I’m instant messaging with Robbie Seay, the founder and lead singer of Robbie Seay Band. While we’re not close friends, he and I met a few months ago when I was in Houston, visiting Ecclesia, a church started by his brother Chris Seay.
During the Sunday morning service, one of the worship leaders led the congregation in a song called “Shine Your Light.” Now, I’m not one to get overly emotional during praise and worship, but the song made me cry. After the service, I asked the praise leader where he found the song, and he said, “Robbie wrote it. It’s one from his new album.” I’ve been anxiously waiting to receive the album ever since.
Give Yourself Away (EMI) is the band’s second full-length record. Like its debut, this album is primarily an intricate mix of rock, folk and acoustic music combined with worshipful, story-filled lyrics. (And no, I didn’t steal that line out of the latest issue of CCM, though it’s probably there.) But different from their first offering, the words and themes on Give Yourself Away are more transparent, communal and in a way, human.
A few weeks ago, while the rest of the band rehearsed for its upcoming tour, Robbie chomped down some Mexican food and chatted with me about the new record.
Robbie, the title for this album is a statement that those who were raised in church culture will have heard many times before. Was that your point or are you hoping to redefine how to “give yourself away”?
Man, we’ve spent the last few years gutting our understanding of what this whole “following Jesus” thing means. The most recurring theme has been giving of ourselves to those in need, to our neighbors, our families.
In other words, you’re trying to get back to some of the basic teachings of Jesus …
Yes. Matthew, we live in the most powerful and wealthiest land in history. We have such an amazing opportunity to make a difference in the world. This music—the songs—have come from our realization that we need to get off our butts and allow our faith to be bigger than our selfish wealthy Americanized version of Christianity that we had fallen victim to. Most of that came from our community and our relationships; we’re not honest enough people to join such a movement on our own. For us, that was lesson number two, so to speak: We can’t do it alone.
How has “giving yourself away” played out in your relationship with your wife, your kids?
You know, it’s funny; we’ve been talking about this a lot at home. The currency at my house is time; there’s never enough of it to go around. I’ve had to make some really hard decisions that have affected my music and career—because frankly I was hording that currency and spending it on things that furthered my causes and my needs. It’s hard for all of us to figure out what it means to pursue art, music, or whatever your work may be, and yet recognize that family is more valuable than some gig in Kansas City.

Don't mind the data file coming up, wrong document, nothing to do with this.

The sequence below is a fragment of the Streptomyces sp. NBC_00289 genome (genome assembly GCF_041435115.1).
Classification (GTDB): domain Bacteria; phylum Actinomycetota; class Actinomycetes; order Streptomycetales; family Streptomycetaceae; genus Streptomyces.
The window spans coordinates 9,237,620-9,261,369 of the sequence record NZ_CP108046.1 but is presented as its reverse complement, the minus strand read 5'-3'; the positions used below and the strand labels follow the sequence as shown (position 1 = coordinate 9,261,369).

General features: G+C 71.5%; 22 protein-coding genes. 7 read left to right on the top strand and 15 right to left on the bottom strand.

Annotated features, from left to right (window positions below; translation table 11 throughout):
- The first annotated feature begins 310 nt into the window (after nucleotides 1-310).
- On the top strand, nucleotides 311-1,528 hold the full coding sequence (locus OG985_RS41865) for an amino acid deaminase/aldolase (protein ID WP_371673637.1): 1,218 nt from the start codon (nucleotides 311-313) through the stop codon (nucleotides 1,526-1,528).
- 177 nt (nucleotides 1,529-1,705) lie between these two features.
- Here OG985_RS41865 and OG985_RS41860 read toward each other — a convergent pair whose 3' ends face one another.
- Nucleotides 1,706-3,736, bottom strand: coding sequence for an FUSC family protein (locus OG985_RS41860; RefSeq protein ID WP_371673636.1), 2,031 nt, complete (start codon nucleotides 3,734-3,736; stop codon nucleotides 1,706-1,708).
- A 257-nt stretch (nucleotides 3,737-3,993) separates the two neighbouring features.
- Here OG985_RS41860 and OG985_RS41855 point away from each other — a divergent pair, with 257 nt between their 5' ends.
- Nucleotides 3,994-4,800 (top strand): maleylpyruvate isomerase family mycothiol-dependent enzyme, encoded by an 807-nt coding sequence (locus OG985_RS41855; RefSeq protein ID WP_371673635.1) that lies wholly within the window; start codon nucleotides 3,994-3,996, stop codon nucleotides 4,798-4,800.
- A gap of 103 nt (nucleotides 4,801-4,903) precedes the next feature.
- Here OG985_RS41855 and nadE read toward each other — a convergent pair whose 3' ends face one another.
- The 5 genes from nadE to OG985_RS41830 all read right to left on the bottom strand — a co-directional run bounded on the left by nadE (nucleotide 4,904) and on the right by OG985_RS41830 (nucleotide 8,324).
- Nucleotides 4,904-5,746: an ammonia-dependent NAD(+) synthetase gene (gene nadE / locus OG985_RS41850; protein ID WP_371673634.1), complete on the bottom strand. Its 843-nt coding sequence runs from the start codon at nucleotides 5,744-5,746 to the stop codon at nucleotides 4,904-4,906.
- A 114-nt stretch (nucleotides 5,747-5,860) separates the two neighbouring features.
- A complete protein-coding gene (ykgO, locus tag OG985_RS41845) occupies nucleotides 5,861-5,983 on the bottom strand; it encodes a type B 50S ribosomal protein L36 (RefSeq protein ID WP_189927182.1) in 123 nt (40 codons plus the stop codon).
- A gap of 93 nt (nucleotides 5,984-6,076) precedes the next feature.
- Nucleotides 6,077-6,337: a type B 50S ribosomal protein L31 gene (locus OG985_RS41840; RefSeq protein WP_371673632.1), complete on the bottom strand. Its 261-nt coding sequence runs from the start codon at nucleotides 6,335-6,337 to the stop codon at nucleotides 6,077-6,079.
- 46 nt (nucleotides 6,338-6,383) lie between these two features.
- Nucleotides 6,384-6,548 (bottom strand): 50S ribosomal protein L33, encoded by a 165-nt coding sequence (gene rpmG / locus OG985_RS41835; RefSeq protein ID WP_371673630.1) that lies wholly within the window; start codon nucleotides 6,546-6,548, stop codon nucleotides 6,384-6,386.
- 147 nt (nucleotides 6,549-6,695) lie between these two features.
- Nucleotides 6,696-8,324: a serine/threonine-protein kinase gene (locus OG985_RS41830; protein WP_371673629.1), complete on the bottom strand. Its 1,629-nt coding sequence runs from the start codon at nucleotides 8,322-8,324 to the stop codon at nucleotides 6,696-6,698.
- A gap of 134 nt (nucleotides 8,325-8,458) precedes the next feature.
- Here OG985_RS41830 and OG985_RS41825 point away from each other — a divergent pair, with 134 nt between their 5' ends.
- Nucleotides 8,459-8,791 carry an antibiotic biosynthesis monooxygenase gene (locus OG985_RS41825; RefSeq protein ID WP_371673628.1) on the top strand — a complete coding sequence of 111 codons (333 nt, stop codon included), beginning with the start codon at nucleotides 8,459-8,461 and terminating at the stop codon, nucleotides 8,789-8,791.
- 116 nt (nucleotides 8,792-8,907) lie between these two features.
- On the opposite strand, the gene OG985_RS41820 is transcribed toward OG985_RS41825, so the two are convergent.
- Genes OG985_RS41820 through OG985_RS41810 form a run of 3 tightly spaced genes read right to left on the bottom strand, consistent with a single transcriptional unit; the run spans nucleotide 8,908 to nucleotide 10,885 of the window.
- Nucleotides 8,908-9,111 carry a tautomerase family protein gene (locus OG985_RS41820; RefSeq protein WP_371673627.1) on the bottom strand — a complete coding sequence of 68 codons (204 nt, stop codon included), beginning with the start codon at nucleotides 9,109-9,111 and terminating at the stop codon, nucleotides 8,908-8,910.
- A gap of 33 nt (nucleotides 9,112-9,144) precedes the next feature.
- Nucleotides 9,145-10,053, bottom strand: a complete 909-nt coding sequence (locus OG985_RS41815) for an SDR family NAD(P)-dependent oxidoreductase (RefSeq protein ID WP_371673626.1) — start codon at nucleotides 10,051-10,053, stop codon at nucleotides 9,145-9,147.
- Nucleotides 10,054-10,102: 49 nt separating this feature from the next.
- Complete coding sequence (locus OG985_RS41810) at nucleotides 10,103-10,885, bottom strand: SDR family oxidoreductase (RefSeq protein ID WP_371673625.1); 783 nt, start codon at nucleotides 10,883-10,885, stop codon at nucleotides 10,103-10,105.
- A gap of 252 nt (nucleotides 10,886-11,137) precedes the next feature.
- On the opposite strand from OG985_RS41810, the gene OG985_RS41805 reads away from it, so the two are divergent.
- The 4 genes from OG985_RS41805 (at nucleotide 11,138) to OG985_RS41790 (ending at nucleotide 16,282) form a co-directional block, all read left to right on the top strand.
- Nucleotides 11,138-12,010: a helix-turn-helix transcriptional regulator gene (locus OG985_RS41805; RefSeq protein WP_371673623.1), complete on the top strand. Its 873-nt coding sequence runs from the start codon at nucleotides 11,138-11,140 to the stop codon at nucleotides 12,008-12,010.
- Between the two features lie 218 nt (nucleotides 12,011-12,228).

Robbie, I know you’ve gotten this question before, so forgive me for asking it again, but do you consider yourself to be a rock band or a worship band or both?
I know the answer is both. Like most musicians who struggle internally with how their music is defined or categorized, I’m joining that theoretical group of artists who long to have their art appreciated first and foremost and allowed to portray the story or message of who we are. But who are we kidding? People of faith are wrestling with how Christian music is defined, and it’s a struggle with us, too. We don’t want to put Jesus on sale, and we don’t want to dilute the clarity of the gospel, either.
One thing I’ve noticed about this album is that you don’t hesitate to mix human story into a song that ultimately is very worshipful. Most worship songs today seem to be big statements about God that get said over and over again. Why is story important to you?
I wanted to write in that direction on this album because people respond immediately to story. Mine. Yours. Whoever’s. There’s a sense of connection with these songs that is taking place before the album is even out—I’ve never experienced that before, and I really think it’s the first time we’ve been honest and open in our writing.
Do you think our human stories can be apart of worship?
I do. In scripture, it always seems to start with a person’s humanity. I mean, how jacked up are the psalmists? Just the biggest losers like you and me. Most of them are caught up in some huge mess where their lives are being threatened if God doesn’t do something amazing and rescue them. I think without telling true stories, we can’t expect to connect with somebody who’s going through hell. We’re pretty much phonies without honesty. And I’ve been there.
A common theme on this album is community. How has your own community at Ecclesia affected you and the making of this album?
I think the album is completely different without the community. The conversations, our friends, the sermons we hear have all shaped the theme and story of this album. And I think the beauty of what we’re hoping to say in the album is that we’re all invited. Now, maybe it looks a little different in your hometown or whatever. But we clearly say: don’t be a Christian hero and try to save the world on your own. God’s not called us to that, but rather to live and serve with others.
Can you tell me the story behind “No One Should Be Left Out”?
This song really came to life when Katrina hit. Our government sucked and abandoned a lot of folks, but the Church went nuts and stepped up to meet the immediate needs of the community without concern for class, race or status. Living in Houston, we were right in the middle of that relief effort, and this song was written around the same time. The song means a lot to me personally after going through that.